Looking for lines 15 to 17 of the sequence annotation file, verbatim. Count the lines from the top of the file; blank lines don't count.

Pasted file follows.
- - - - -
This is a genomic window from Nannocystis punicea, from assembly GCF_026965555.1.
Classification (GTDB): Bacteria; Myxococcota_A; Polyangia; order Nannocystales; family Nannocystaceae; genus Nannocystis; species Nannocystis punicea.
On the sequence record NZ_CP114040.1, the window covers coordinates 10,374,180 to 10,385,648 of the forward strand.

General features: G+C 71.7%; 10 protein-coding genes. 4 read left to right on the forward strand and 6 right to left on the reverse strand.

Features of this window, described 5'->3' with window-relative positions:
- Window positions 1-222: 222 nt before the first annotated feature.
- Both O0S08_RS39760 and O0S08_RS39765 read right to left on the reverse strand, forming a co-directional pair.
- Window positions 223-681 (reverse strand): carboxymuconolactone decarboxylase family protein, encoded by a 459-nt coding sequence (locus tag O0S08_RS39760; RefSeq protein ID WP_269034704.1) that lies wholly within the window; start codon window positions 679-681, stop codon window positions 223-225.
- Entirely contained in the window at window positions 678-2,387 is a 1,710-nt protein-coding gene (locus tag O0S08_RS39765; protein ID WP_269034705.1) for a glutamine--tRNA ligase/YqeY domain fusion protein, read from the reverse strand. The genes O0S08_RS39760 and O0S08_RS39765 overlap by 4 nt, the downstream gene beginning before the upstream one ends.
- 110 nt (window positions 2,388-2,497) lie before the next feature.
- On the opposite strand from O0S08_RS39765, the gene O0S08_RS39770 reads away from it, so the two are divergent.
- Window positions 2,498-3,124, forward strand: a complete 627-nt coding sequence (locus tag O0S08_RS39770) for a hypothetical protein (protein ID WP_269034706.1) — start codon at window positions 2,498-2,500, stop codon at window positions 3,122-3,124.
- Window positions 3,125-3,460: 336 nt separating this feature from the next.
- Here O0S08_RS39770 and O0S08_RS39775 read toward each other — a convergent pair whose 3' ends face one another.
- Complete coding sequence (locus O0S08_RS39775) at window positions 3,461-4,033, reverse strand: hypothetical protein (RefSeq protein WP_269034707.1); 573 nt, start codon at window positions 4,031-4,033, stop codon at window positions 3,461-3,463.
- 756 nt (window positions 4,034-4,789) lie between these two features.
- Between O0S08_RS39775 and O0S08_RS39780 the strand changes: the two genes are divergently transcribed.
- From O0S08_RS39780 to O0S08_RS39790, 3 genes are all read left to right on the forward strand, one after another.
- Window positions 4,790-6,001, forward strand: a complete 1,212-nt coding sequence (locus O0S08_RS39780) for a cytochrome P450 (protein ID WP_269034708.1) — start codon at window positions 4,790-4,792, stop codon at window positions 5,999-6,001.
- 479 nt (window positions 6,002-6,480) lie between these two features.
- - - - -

- Complete coding sequence (locus O0S08_RS39775) at window positions 3,461-4,033, reverse strand: hypothetical protein (RefSeq protein WP_269034707.1); 573 nt, start codon at window positions 4,031-4,033, stop codon at window positions 3,461-3,463.
- 756 nt (window positions 4,034-4,789) lie between these two features.
- Between O0S08_RS39775 and O0S08_RS39780 the strand changes: the two genes are divergently transcribed.